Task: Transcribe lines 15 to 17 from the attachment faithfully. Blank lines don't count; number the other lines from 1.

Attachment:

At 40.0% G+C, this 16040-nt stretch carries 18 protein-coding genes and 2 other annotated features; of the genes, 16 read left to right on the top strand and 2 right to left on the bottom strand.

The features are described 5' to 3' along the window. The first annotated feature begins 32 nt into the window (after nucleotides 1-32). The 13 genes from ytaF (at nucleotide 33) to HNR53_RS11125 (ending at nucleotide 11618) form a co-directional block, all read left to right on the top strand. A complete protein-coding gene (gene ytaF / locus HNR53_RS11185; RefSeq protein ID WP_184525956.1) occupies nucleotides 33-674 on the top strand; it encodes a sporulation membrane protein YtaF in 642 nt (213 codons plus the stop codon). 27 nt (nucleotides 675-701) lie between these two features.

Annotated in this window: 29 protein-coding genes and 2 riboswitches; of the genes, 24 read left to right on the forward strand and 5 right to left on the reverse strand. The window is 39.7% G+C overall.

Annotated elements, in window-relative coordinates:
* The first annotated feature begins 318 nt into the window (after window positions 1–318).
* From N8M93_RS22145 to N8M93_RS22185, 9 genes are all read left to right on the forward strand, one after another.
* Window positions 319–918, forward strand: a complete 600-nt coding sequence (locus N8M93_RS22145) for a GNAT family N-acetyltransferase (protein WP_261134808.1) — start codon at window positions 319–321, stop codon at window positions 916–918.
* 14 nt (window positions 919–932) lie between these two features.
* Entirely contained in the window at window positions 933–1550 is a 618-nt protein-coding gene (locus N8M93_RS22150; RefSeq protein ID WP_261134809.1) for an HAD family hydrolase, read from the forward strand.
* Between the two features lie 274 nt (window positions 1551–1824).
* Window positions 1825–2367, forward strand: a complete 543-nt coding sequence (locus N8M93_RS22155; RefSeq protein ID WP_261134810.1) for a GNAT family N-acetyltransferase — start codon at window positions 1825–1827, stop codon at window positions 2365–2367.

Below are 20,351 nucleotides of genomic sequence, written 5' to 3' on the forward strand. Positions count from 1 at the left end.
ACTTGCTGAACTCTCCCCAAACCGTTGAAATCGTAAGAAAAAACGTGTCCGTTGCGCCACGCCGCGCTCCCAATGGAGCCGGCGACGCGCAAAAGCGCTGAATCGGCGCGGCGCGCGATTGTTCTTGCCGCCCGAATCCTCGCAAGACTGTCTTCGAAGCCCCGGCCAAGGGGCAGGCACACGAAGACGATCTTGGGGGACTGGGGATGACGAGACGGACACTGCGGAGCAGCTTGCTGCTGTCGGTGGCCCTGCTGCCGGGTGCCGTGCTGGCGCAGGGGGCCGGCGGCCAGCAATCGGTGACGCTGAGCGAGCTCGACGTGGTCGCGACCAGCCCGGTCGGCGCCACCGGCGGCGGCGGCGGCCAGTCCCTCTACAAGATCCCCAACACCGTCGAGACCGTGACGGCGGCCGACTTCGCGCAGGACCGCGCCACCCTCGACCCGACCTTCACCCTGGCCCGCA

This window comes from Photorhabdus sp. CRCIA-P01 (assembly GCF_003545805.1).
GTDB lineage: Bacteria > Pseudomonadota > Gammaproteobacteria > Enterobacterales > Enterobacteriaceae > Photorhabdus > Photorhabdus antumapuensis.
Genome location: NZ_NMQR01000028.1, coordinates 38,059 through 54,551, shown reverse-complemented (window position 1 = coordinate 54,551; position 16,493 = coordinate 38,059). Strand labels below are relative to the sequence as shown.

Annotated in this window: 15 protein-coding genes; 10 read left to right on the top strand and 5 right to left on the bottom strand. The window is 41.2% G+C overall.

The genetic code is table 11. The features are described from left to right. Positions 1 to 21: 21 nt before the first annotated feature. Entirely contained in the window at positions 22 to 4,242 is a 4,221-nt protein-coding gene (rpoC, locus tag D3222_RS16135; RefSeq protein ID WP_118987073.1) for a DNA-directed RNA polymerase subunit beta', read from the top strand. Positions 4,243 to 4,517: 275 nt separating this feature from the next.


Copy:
GTDB lineage: Bacteria > Pseudomonadota > Gammaproteobacteria > Enterobacterales > Enterobacteriaceae > Photorhabdus > Photorhabdus antumapuensis.
Genome location: NZ_NMQR01000028.1, coordinates 38,059 through 54,551, shown reverse-complemented (window position 1 = coordinate 54,551; position 16,493 = coordinate 38,059). Strand labels below are relative to the sequence as shown.

Annotated in this window: 15 protein-coding genes; 10 read left to right on the top strand and 5 right to left on the bottom strand. The window is 41.2% G+C overall.